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In re Martin

Supreme Court of New Hampshire

May 23, 2006

In the Matter of Lisa M. Martin and James A. Martin

UNPUBLISHED OPINION

The respondent, James A. Martin, appeals the final decree in his divorce from the petitioner, Lisa M. Martin. In a prior order, we ruled that the respondent's appeal was timely filed and affirmed the trial court's denial of the respondent's second motion for reconsideration on the ground that it was untimely.

In this order, we address the respondent's contention that the trial court erroneously added $50, 000 to the valuation of his plumbing business and erroneously added $21, 389.75 to the amount of his withdrawals from the business. We also address the petitioner's assertion in her cross-appeal that the trial court erred when it determined that the respondent's gross income for child support and alimony purposes was $120, 000. We affirm in part, vacate in part and remand.

I. Valuation of Business

To determine an appropriate division of marital property, courts generally look to the fair market value of the assets. Rattee v. Rattee, 146 N.H. 44, 50 (2001). "Fair market value is defined as the price at which the property would change hands between a willing buyer and a willing seller when the former is not under any compulsion to buy and the latter is not under any compulsion to sell, both parties having reasonable knowledge of relevant facts." In the Matter of Watterworth & Watterworth, 149 N.H. 442, 447 (2003) (quotation omitted).

The valuation of a business is a question of fact, not of law. See id at 450. There is no single best approach to valuing a business. See id. Valuation of each individual business depends upon its particular facts and circumstances. See id. It is within the trial court's discretion to accept or reject such portions of evidence as it finds proper, including that of expert witnesses. Tennessee Gas Pipeline Co. v. Town of Hudson, 145 N.H. 598, 602 (2000). We will not disturb the trial court's findings in this regard unless they are unsustainable on the record. See Watterworth, 149 N.H. at 450.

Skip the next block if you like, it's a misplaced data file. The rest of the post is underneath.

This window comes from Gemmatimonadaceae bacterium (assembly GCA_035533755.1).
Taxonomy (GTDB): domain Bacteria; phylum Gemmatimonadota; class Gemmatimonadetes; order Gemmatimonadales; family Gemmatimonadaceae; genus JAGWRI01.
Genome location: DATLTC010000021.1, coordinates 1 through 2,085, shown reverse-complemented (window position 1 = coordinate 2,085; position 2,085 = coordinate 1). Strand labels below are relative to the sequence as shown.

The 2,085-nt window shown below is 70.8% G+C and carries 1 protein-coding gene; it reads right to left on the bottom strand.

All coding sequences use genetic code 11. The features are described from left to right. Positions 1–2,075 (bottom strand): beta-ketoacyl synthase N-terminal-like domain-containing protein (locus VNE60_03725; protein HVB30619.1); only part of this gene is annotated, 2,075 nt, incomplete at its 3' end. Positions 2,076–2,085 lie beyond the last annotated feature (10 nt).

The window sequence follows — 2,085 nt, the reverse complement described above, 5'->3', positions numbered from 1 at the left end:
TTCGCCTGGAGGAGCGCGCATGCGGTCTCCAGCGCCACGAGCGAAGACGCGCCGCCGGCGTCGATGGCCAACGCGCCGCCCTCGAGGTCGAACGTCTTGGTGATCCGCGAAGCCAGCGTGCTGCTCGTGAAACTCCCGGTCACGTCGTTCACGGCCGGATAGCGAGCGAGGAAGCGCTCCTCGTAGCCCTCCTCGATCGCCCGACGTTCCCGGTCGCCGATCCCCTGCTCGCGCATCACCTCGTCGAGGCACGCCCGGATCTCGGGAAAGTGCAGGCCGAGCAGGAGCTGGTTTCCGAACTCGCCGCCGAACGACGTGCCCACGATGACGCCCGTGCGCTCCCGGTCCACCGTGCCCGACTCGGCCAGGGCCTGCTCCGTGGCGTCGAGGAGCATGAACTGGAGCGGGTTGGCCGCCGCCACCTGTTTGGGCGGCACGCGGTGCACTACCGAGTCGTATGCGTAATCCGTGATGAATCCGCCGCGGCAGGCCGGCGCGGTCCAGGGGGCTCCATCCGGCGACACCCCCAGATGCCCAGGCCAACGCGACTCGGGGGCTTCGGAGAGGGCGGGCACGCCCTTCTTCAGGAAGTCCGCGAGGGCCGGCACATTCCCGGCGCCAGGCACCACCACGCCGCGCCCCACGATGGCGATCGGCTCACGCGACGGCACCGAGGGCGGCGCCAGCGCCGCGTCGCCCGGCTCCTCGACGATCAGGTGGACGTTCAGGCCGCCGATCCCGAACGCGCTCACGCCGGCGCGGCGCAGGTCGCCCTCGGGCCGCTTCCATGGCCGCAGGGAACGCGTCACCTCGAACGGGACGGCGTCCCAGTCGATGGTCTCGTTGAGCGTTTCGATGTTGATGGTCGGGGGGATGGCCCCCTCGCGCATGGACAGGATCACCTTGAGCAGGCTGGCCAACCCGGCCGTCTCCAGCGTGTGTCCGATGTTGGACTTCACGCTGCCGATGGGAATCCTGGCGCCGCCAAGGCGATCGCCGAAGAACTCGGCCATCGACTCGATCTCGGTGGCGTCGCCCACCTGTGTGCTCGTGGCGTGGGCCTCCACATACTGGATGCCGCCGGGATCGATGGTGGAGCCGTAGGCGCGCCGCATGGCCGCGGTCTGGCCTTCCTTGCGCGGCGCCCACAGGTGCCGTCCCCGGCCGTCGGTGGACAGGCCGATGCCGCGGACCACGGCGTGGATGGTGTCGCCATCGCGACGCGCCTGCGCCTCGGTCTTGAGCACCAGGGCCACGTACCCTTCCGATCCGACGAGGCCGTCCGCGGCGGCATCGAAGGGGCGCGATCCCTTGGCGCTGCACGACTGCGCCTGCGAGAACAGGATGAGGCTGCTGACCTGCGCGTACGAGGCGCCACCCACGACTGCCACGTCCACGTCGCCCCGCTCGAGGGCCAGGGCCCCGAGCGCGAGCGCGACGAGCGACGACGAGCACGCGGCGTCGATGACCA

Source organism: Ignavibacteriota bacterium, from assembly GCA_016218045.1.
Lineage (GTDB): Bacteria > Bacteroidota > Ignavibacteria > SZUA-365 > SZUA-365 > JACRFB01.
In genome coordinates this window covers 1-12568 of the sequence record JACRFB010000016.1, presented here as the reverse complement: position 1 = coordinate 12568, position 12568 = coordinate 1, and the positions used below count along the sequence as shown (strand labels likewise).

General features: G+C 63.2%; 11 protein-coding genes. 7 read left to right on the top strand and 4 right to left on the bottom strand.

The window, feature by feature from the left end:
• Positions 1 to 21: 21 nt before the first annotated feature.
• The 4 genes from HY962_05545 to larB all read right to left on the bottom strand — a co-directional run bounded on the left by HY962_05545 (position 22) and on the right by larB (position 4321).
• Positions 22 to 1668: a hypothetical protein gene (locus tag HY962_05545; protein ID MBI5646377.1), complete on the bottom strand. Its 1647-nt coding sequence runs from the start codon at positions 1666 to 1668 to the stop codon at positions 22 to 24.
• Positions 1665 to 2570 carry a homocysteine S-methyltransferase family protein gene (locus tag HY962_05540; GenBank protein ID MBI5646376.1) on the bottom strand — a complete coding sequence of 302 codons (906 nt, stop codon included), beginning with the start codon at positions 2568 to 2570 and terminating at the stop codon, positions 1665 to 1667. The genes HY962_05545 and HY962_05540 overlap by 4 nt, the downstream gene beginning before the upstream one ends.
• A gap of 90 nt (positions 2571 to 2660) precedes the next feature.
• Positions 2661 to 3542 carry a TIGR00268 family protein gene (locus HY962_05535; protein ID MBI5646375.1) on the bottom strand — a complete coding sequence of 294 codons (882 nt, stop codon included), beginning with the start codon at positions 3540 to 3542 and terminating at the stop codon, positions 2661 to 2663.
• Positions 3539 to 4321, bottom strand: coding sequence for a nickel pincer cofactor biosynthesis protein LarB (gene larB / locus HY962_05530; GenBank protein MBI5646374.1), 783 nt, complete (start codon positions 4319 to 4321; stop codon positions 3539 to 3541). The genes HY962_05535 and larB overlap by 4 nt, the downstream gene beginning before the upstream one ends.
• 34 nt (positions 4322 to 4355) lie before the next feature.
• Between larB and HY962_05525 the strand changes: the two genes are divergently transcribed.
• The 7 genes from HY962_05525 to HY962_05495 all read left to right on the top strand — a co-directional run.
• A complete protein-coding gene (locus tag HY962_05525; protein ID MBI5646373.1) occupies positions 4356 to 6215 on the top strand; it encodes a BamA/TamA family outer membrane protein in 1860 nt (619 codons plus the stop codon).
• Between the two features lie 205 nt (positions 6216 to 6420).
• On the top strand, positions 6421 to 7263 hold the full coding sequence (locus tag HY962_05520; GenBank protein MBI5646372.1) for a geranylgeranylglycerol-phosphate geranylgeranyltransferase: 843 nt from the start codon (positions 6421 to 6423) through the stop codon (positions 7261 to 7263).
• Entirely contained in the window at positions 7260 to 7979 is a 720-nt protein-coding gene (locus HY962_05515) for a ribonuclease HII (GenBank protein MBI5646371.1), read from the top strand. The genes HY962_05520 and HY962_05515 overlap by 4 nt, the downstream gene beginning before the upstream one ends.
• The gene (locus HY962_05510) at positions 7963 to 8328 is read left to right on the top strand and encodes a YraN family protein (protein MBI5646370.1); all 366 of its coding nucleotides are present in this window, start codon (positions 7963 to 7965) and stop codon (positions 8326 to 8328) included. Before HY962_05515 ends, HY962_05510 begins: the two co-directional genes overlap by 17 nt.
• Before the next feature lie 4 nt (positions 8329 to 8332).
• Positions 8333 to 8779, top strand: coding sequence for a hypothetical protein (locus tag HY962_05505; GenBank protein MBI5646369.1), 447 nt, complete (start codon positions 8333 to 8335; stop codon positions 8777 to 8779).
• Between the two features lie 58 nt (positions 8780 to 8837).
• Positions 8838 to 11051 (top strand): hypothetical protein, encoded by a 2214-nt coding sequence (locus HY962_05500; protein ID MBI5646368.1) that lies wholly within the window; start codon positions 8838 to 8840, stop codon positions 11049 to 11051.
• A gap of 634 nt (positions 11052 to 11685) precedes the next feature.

In its order granting the petitioner's motion for reconsideration, the court explained that it was adding $50, 000 to the valuation of the respondent's business because "[b]oth experts testified that on a sale the seller would keep any cash that was in the business account." This is incorrect. While the petitioner's expert testified to this effect, the respondent's expert, Ernest R. Tyler, testified as follows:

Q. You agree with Mr. Gordon, as I understand it, that, typically, in a sale of this type, it's an asset sale?
A. In closing out businesses, typically, they're all – not all, but the majority are asset sales.
Q. And the seller retains the cash, the accounts receivables, and pays the payables?
A. Not necessarily.
Q. Generally?
A. The only – the only local comparative I have would – would discredit that, completely. The one comparative I have of a local heating and air conditioning company this – this sale was total assets, cash, receivables, less total liabilities, and came up with a selling price. And that's what the company sold for.

Given the court's initial order, we are unable to assess whether or to what extent this error may have affected the court's decision on reconsideration. In its initial order, the trial court accepted the valuation of the business by Tyler, who valued the business at $233, 000 as of year-end 2002. This value, Tyler testified, included the value of the $76, 000 that the business had as cash-on-hand as of the end of December 2002. Tyler testified that he would not add the value of the cash-on-hand to the value of the business unless the cash-on-hand was excessive. As he explained, when assessing the value of a business using income methods, "you never add back all assets." In such assessment methods, "you add back either excess or non-working assets." Excess or non-working assets are assets that are in excess of what "the company need[s] to stay in its operations." All "ordinary assets are used in the trade of business. They're producing the income, which you're capitalizing, or the cash flow that you're capitalizing, " so these assets are taken into account through the use of a multiplier. In Tyler's view, the $76, 000 was the amount of cash that the respondent would need to cover between thirty and forty-five days of normal ...


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